Behind the rolling pin was a trailing wheel arrangement to provide support. This wheel was fastened to a tail coming from the back of the cylinder but attached to a pair of separately rotating collars, narrower than the wheels but wider than the cylinder. These collars could therefore rotate freely without blocking the weapons or observation devices, forming a hollow in the tail to clear the periscope and allow controlled rotation of the tail around the machine.
The engine for propelling this machine was to be located low down in the central part of it, which was also roughly where the periscope was as well. Drive was transmitted via a shaft to a large gear wheel, which was connected in turn to a smaller gear wheel via a drive chain around a small rim projecting from the large gear to the small one and holding them a fixed distance apart. This connection on the shaft of the large gear was also a pivot point around which the smaller gear could move via rotation of this arm. Thus, the drive shaft could still be rotating in the same direction and could still be driving the big gear and small gear in turn, but with the arm pivoted behind the big gear, it would cause drive to imparted backwards upon the wheel. By this method, no complex gearing was needed from the shaft or gearbox and steering or rotating the vehicle on the spot could be achieved by switching from forward to rear motion on an individual wheel or side of the machine.
This small arrangement by which an arm could be rotated around a center-pivot point was a key feature of the design not only for steering via these gears, but also for obstacle climbing. This function was achieved with a much bigger rotating arm, namely the ‘arm’ which was the tail of the machine. More than simply a trailing wheel for stabilization, this whole arm (or in the case of a wide machine, multiple arms) could be rotated. As soon as this tail was rotated, the entirety of the vehicle would be borne on its wheels in the manner of what Lauterbur described perhaps erroneously as a “unicycle”. With the tail rotating, the fact that it was hollow allowed it to go over and around the periscope without striking it and then continue its rotation to the front of the vehicle.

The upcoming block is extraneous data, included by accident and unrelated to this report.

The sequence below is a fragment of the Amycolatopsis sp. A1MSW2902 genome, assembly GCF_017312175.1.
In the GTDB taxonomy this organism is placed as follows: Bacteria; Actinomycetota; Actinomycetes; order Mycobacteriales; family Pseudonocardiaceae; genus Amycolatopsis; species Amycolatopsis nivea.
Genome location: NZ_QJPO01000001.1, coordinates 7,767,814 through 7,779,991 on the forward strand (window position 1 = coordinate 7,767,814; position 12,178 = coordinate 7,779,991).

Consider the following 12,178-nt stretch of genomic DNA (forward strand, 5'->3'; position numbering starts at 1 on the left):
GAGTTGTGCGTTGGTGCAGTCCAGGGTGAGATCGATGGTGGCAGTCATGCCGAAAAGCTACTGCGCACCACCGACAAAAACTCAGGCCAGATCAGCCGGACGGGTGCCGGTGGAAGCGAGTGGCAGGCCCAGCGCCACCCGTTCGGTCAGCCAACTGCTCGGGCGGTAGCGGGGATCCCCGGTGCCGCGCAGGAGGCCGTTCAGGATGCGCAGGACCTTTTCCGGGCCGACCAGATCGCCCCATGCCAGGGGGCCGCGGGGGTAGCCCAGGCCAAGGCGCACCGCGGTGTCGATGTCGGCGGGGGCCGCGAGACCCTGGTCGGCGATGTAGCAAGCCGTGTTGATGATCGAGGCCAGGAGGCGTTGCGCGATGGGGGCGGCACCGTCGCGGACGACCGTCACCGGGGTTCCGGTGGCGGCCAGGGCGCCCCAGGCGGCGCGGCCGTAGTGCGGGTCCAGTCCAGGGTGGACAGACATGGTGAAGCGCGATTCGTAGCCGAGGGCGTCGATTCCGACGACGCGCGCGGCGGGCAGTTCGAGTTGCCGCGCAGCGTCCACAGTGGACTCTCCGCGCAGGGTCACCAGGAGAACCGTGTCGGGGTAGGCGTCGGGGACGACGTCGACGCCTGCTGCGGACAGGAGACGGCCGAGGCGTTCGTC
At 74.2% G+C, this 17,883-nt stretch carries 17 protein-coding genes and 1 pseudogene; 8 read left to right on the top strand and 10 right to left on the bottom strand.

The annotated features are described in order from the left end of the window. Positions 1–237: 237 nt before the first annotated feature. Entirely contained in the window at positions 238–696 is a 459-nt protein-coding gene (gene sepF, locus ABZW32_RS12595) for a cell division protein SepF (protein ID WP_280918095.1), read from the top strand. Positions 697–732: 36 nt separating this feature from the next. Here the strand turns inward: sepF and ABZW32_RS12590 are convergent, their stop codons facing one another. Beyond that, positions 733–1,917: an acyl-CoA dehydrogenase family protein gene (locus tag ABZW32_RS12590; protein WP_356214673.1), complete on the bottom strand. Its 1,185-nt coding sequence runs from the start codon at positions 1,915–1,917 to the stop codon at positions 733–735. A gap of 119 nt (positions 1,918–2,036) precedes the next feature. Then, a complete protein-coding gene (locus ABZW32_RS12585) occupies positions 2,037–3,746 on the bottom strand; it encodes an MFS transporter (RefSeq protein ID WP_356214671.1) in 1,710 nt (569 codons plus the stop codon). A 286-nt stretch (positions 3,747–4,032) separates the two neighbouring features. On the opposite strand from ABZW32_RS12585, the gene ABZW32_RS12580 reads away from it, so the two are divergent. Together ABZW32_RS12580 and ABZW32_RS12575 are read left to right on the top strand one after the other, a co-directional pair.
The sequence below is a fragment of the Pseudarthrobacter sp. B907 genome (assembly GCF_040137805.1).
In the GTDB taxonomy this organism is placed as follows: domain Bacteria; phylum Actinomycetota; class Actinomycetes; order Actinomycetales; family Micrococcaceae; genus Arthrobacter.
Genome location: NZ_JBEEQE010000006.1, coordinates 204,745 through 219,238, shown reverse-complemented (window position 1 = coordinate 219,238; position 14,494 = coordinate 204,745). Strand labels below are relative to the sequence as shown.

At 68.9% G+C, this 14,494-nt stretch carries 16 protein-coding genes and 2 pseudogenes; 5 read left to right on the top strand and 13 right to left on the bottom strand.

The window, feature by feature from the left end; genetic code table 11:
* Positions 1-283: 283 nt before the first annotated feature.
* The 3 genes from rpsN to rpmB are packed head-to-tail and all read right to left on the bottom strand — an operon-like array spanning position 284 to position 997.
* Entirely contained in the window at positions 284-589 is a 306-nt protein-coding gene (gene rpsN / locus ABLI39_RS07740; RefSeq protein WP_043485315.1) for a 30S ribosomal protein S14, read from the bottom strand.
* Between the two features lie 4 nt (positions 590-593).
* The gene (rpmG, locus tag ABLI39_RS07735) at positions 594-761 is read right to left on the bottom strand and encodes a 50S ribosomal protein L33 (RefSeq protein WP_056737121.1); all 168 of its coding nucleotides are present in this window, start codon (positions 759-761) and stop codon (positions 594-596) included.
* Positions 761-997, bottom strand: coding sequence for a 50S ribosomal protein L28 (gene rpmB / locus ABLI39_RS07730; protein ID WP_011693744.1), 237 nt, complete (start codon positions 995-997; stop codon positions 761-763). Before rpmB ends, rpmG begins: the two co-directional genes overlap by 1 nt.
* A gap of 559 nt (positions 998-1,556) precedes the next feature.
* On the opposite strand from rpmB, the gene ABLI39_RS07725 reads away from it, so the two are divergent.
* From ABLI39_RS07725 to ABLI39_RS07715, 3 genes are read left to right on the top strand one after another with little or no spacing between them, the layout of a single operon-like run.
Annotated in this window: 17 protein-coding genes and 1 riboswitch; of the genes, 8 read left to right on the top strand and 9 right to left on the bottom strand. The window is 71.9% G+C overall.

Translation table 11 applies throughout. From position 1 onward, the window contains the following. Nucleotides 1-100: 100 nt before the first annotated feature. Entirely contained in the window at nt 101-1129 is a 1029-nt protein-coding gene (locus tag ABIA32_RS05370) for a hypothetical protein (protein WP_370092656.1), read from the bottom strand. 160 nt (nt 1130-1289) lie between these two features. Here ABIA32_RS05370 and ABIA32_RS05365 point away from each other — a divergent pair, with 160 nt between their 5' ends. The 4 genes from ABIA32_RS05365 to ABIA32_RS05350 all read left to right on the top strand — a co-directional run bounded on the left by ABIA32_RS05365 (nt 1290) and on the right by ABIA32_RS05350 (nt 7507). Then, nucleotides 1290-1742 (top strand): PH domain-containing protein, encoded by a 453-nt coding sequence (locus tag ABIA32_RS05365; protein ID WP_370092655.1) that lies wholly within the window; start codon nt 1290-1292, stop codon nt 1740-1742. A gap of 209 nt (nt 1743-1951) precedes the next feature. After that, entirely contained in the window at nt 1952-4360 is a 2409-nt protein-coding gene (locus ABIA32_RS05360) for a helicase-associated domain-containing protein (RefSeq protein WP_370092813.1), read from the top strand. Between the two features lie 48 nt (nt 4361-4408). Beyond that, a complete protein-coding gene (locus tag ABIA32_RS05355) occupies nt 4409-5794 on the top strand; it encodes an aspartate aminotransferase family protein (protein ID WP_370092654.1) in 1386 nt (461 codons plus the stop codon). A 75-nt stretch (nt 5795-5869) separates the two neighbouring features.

With the tail wheels moved forwards, the action allowed the vehicle to exert pressure down onto an obstacle to improve the climbing and crossing ability of the machine. Likewise, it would also allow the vehicle to rapidly change direction.
Lauterbur certainly put some of his knowledge of gearing systems to work within the design. Multiple overlapping rotating elements, pivots, arms, and wheels all worked together to produce a vehicle for war. Given the shape, the size, and the inherent weight, it is hard to consider how the vehicle could be powered by a single motor in a single wheel, but maybe he was more interested in the gearing and process of movement than the engine, which, afteral,l gets only a brief mention. One small engine in each wheel might have been possible but would only have served to make control harder and this was the biggest failing of the design – control.
The commander, assuming it was he using the periscope, would be directly in the way of the forward machine gunner and the driver at the same time. If he was to use the machine gun, then he would clearly not be able to operate it effectively and, if the driver was using the periscope, then the commander would have little or no vision.
The control issue gets worse the bigger the vehicle gets. Those side machine gunners would only get further from the driver and/or commander as the vehicle got bigger, the weight would increase and the width occupied by the vehicle would increase dramatically as well. All of these problems would only be magnified by the even more obvious lack of space inside the machine. Every single wheel had gearing, and there were multiple moving surfaces and gears along the entire width of the vehicle. Any fighting position would be right next to open gearing and moving machinery, creating a significant hazard for their safety. For the hapless crew in the middle, a veritable obstacle course was presented when needing to exit the vehicle by the side hatches in the event of an emergency, such as catching fire or becoming trapped.
Whatever value the vehicle might have had or offered in terms of improving the steering or moving ability of a cylindrical machine of war was outweighed by the volume of problems, technical, human, practical, and military ranged against it. Lauterbur’s machine was never built, but he appears to have done well for himself with his technical expertise better suited to the bread industry than the war. Had he not passed away before WW2, it is interesting to consider what else such a fertile mind might have created for the next great conflict.
|Specifications: Lauterbur’s Tractor|
|Crew||est. 5, Commander, Driver, 3 x machine gunners|
Ohio County births 1841-2003
US Census 1900, S.D. 3, E.D. 92, Sheet 7
US Census 1930, S.D. 11, E.D. 75-4, Sheet 4A
US Patent US1313095, ‘Tractor’, filed 6th February 1919, granted 12th August 1919.